And if you agree with me that this a marvelous duo album then put on the “Trio in New Orleans” CD and you know why I suggested listening to the duo first – because now you can watch how the entering of another master takes these two outstanding musicians to another level. Peter Kowald, possibly the best German free jazz bassist ever, is the ideal reinforcement for Jordan and Fielder. Or as my friend Jochen, a real free jazz aficionado, once told me: “I really miss Peter Kowald because he was able to make a difference, he could turn a good gig into a great one. I especially miss his awesome presence, his unique sound, his intonation, his incredible variability, his musical sense, his ability to play the right note in the right moment.”
There is nothing left to say and it is something you realize from the very first second of this record: Kowald and Fielder usher us in with the greatest subtlety, Jordan puts on gospel lines before the track takes us to new territory – and the musicians are curious enough to explore this musical area.

Although the CD information says that there are eight tracks it is actually one concert which is covered here, with beautiful solos interspersed, and an encore. My favorite part, “Trio II”, represents all the qualities this album displays – it is a deep listening experience for the musicians and the audience, it is a service touching the strings of your heart.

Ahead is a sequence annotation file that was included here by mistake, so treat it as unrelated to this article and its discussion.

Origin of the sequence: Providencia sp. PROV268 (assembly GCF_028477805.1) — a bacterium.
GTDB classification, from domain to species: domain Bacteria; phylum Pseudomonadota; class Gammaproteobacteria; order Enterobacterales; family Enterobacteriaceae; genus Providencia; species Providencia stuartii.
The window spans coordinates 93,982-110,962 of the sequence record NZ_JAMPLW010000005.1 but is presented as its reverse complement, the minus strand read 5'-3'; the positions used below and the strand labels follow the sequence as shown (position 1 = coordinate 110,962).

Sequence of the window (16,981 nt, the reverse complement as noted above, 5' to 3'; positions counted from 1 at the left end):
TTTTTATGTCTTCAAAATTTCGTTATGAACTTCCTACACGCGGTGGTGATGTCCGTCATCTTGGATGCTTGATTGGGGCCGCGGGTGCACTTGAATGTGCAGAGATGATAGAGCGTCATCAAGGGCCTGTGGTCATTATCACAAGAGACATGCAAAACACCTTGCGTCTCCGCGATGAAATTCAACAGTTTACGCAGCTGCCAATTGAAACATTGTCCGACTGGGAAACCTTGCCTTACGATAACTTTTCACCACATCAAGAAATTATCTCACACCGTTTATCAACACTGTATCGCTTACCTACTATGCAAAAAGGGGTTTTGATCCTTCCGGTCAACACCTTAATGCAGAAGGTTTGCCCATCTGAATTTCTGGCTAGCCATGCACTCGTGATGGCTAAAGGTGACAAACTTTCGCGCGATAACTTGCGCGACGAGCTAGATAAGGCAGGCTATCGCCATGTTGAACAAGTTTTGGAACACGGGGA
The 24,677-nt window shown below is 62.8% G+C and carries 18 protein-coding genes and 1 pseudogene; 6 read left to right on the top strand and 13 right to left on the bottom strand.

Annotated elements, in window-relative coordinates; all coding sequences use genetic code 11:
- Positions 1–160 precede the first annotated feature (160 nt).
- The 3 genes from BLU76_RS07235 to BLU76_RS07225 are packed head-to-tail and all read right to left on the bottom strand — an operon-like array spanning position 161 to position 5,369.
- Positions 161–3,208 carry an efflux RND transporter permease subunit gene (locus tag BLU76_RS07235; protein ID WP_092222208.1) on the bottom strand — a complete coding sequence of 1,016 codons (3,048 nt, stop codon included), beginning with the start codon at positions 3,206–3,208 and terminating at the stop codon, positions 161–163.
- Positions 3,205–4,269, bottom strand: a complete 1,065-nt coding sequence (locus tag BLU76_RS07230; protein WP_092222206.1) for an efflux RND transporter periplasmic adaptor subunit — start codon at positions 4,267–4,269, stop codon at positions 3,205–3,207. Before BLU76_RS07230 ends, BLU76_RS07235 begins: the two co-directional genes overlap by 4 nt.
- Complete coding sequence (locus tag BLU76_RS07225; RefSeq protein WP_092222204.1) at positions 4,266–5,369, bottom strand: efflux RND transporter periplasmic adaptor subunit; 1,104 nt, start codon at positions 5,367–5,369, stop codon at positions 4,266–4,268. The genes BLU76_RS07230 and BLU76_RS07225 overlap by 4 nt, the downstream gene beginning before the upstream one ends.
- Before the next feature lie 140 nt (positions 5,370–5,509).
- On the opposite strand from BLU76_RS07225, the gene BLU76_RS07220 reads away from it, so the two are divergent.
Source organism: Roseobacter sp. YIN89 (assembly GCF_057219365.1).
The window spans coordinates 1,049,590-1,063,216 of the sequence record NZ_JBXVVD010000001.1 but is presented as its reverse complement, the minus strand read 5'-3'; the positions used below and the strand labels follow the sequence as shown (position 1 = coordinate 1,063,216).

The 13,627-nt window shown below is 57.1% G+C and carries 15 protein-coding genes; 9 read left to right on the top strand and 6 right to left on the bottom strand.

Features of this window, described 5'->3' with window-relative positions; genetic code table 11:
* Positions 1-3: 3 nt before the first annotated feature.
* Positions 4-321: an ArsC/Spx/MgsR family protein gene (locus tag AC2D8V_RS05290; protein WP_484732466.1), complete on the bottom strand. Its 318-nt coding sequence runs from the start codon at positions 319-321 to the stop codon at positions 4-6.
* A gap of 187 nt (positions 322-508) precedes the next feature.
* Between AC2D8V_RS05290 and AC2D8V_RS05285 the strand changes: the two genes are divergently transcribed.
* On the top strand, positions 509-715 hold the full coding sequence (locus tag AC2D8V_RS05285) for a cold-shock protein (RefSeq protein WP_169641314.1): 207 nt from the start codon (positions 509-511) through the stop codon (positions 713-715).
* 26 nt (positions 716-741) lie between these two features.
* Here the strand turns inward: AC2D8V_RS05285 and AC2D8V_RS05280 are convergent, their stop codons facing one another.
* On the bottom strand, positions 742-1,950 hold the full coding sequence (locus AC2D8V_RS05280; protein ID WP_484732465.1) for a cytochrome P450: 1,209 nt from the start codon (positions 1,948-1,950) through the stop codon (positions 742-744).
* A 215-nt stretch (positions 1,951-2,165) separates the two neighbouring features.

What a great album at the end of a great free jazz year.

“Trio and Duo in New Orleans” is available as a double CD.

The vinyl edition is called “Live in New Orleans“, it is limited to 300 copies. It only includes the trio session.

You can buy it from the label where you can also listen to two sound snippets, or at


Anonymous said...

Hi Martin,

thanks for the mouthwatering review.

But I would like to point out that there's another german Free Jazz bassist which shouldn't go unnoticed: Buschi Niebergall.
Although he stopped playing in 1980 and died ten years later his contributions are invaluable.
Listen to his trio recordings with Michel Pilz f.e.
Ask Evan Parker what a single low note played by Buschi Niebergall could trigger in his imagination.

I write this for historical balance.
This plea comes from another friend of Jochen who shares his (and yours!?) admiration for Peter Kowald. I'll go ten miles on feet for another Kowald recording - so to say...

Colin Green said...

For anyone interested in Peter Kowald, I recommend the following film:

Dan said...

Wow, what a great find, Colin. Thanks for the link. This is superb.

Martin Schray said...

I absolutely agree with you, Ernst. Niebergall is simply wonderful, it's a tragedy that he had to go so young (he died at the age of 41). The fact that he played on Schoof's European Echoes and Brötzmann's Machine Gun proves you right.

Martin Schray said...

Of course Niebergall is a great bassist, I absolutely agree with you, Ernst. It is a tragedy that he had to die so early (aged 41). The fact that he played on Schoof's European Echoes and Brötzmann's Machine Gun also proves that you are right.